The king of science fiction writing, Ray Bradbury, would have been 92 years old today. He passed away only a few months ago in early June, leaving behind an impressive collection of fiction that made him one of the most celebrated American writers of the 20th century. For many young adults, Fahrenheit 451 is their first glimpse into a world of dystopia, and its powerful prose does not leave one’s mind easily. Here are a few storytelling tips from Bradbury that we can apply to the stories we tell in our presentations.
“Don’t think. Thinking is the enemy of creativity. It’s self-conscious, and anything self-conscious is lousy. You can’t try to do things. You simply must do things.”
It’s important to realize that at some point thinking reaches a point of diminishing returns. You can overthink your way into a black hole. At some point, thinking must move out of the way for creativity to take hold. As Bradbury observes, thinking is the enemy of creativity. Thinking chips away at the haphazardness and impulsivity that defines creativity. So when you find yourself in a rut, or you find yourself spinning inside that black hole, stop thinking as much as possible, and see where creativity can take you.
Hard Work Pays Off
“I know you’ve heard it a thousand times before. But it’s true – hard work pays off. If you want to be good, you have to practice, practice, practice. If you don’t love something, then don’t do it.”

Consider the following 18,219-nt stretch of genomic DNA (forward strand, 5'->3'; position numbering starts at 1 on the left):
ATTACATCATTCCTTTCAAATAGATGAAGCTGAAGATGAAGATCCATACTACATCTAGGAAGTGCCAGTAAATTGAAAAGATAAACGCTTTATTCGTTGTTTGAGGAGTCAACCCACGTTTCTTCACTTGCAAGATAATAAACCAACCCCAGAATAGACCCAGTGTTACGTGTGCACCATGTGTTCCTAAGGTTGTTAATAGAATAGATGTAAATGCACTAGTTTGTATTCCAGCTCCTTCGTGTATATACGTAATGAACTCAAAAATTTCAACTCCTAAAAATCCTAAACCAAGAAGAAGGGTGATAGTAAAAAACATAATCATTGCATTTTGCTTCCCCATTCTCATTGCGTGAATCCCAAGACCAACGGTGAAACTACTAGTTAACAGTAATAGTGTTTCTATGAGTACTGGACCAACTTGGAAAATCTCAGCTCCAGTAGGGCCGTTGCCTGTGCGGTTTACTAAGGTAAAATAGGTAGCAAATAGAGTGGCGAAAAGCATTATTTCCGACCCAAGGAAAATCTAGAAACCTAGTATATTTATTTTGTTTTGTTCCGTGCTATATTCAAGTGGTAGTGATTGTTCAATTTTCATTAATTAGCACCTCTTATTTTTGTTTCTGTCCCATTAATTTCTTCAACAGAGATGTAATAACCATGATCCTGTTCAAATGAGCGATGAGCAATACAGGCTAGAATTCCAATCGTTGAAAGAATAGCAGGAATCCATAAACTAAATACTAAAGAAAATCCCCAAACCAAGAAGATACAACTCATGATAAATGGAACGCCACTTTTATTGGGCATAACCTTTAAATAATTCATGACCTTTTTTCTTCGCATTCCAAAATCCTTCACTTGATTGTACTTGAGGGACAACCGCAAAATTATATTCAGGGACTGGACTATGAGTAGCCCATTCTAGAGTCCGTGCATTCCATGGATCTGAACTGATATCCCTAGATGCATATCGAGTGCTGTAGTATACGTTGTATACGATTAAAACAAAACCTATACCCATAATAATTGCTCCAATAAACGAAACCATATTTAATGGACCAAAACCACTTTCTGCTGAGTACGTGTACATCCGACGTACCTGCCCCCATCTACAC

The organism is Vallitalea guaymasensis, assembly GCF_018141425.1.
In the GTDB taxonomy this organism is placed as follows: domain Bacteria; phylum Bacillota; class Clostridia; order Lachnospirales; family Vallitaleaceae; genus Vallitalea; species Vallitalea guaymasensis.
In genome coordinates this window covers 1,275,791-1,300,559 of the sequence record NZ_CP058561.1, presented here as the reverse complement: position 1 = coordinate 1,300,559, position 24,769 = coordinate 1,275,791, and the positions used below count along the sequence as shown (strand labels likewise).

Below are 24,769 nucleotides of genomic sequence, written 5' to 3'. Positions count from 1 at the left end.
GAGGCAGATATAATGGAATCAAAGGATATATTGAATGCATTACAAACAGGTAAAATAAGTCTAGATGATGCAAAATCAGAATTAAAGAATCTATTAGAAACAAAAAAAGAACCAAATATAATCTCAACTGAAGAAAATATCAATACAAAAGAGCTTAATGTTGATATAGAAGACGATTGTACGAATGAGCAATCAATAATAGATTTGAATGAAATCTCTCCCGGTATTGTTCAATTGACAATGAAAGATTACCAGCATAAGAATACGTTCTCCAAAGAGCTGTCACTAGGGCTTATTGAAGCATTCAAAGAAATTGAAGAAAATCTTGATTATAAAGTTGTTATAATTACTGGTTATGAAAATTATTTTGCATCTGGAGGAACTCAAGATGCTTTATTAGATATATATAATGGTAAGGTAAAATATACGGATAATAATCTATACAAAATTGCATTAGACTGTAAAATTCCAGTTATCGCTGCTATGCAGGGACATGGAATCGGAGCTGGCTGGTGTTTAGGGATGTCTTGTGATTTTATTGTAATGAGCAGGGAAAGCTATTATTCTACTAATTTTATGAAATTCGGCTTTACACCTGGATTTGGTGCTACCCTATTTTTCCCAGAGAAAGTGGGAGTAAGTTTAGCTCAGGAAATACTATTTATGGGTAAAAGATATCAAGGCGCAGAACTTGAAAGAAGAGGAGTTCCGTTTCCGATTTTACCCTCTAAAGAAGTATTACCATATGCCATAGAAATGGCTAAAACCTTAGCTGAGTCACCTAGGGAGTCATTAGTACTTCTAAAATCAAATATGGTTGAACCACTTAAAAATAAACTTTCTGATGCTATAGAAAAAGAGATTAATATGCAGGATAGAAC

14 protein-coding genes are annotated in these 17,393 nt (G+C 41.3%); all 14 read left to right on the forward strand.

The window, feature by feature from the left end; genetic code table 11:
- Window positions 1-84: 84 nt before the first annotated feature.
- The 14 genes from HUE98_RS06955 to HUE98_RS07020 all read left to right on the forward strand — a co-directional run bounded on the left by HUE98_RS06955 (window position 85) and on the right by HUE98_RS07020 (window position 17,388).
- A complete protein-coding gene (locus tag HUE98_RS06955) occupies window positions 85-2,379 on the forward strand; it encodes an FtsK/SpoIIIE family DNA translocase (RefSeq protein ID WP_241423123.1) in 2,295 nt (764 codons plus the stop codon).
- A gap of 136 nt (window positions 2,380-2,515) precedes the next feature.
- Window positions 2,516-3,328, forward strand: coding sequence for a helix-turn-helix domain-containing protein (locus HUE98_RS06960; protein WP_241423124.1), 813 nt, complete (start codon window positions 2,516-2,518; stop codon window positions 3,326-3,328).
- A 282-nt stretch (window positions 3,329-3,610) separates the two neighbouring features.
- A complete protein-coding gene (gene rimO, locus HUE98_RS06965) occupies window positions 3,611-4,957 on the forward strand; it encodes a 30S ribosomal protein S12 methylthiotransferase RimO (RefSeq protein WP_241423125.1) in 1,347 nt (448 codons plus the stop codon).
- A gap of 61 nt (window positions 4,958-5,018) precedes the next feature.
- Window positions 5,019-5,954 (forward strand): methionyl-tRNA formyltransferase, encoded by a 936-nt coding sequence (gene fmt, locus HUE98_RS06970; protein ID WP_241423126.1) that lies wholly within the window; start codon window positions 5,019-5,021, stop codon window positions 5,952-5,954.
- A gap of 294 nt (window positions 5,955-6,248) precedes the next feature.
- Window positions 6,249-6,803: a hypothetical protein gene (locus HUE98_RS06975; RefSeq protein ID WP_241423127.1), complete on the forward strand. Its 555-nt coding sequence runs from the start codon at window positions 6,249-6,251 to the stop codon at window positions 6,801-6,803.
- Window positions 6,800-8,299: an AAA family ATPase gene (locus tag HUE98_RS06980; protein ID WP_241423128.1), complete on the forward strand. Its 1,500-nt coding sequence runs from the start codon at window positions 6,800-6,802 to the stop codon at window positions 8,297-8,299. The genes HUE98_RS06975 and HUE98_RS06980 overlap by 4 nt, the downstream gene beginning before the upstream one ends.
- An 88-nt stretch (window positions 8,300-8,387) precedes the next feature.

It’s refreshing to hear this kind of advice from someone you admire greatly because indeed, even prolific writers like Bradbury have to practice at their craft. Greatness isn’t achieved in the first draft for even the most talented people. You have to practice, practice and practice again. Remember this when you’re working on the delivery of your presentation. Not enough can be said for practicing over and over again. As Bradbury says, “hard work pays off,” so spend that extra hour practicing one more time.
Flowing and Never Stopping
“A story should be like a river, flowing and never stopping, your readers passengers on a boat, whirling downstream through constantly refreshing and changing scenery.”
Such a mellifluous, quotable little gem about storytelling… this one will be tacked to the inspiration wall in our designer’s room. Like Bradbury says of readers, think of your audience as passengers on a boat, looking around at the beautiful, ever-changing scenery. Be very aware of the journey you’re creating for your audience. How does your story make them feel? What visuals does your story conjure in their minds? Tell a story in your presentation that takes them on an engaging journey, but always be mindful of the final destination at which you wish for them to arrive.
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